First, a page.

Many takeaways (with apologies to Lagos state Governor Fashola) came out of the Conference that I hope to explore in subsequent weeks from today. I am particularly interested in some of the standout individuals and how they came to help define the National Conference, 2014. In my view, Bolaji Akinyemi, for example reflected the main controversies of that Conference. I keenly observed his attitude, especially his manipulative propensities; and it became clear that he was deliberately calling particular individuals to make contributions, often pointing out such individuals to the chairman, or calling same whenever he presided, especially after lunch, when the most vital decisions were often taken. His attitude became much clearer, when Prof. Akin Oyebode, my old university lecturer, told me that Bolaji Akinyemi midwifed the National Conference for government! It was obvious that Akinyemi had a vested interest in  an outcome which justified his intellectual labour.

I have nothing personal against the man; I have always felt that Bolaji Akinyemi is a rightwing intellectual, working at the behest of the Nigerian ruling class. His intellectual labours have always been to help shore up the ruling class project in Nigeria. Even when he found himself in NADECO during the years of the Abacha  militarydictatorship, it did not vitiate his place as a defender of a particular configuration of Nigerian ruling class interests. That much was also central to the work which he did at the National Conference, 2014. That we finally reached a ‘managed’ and peaceful end must be seen as tribute to the tremendous work which he did along with other leaders of the Conference. His diplomatic experience came to play, especially in helping to douse the tensions that threatened the Conference, all through. If there is any negative for me, it was in the way that he and the Conference leadership, overplayed the importance of the ethno-regional groups. They were given far more importance than pan-Nigerian professional and social organizations who often came with far more patriotic agendas and viewpoints. But given his background, it shouldn’t surprise us that Bolaji Akinyemi and the Conference leadership pressed in that direction. In the long run, it is those who speak for Nigeria that will eventually be able to build the platforms and coalitions to actualize the minimally patriotic resolutions that came out of the National Conference, 2014.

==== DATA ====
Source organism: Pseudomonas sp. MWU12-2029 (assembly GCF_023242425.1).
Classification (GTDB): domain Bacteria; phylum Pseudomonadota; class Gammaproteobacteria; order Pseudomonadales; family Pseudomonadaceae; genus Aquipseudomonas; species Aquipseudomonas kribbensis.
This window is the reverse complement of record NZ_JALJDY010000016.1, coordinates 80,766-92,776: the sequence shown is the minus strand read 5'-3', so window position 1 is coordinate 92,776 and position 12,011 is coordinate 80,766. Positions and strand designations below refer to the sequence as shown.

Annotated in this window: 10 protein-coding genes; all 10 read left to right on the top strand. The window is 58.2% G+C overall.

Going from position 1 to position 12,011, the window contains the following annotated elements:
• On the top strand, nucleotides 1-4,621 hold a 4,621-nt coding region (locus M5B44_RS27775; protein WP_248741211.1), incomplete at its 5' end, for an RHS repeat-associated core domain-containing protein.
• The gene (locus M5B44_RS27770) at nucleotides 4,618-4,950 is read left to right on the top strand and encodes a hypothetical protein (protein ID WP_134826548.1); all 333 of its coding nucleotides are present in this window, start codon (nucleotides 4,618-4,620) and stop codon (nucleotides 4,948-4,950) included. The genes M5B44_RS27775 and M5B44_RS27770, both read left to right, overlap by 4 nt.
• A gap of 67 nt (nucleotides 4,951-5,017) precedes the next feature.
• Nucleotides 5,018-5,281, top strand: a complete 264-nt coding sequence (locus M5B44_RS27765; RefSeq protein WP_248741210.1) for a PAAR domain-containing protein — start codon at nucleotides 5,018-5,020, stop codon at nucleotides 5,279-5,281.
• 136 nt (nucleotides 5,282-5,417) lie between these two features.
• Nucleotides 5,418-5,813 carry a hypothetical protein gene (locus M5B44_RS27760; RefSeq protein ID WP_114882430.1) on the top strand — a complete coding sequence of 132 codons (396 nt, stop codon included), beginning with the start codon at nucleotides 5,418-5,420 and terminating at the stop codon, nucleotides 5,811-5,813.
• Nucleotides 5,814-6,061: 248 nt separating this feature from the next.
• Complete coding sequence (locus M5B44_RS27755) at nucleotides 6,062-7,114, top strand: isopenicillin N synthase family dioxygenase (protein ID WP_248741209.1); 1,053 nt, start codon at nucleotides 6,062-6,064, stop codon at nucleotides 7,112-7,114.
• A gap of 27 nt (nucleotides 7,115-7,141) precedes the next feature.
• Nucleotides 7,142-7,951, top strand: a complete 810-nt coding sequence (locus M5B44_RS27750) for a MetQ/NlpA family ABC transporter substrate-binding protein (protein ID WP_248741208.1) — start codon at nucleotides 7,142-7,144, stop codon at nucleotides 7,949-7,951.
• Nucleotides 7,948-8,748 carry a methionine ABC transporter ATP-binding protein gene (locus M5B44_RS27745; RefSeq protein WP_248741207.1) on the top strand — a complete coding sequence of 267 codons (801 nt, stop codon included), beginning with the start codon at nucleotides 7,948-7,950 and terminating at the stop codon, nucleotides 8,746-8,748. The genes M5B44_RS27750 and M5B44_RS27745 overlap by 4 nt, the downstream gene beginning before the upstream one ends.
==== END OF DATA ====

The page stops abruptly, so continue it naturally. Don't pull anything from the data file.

Sack 16, 000 doctors, bat no eyelid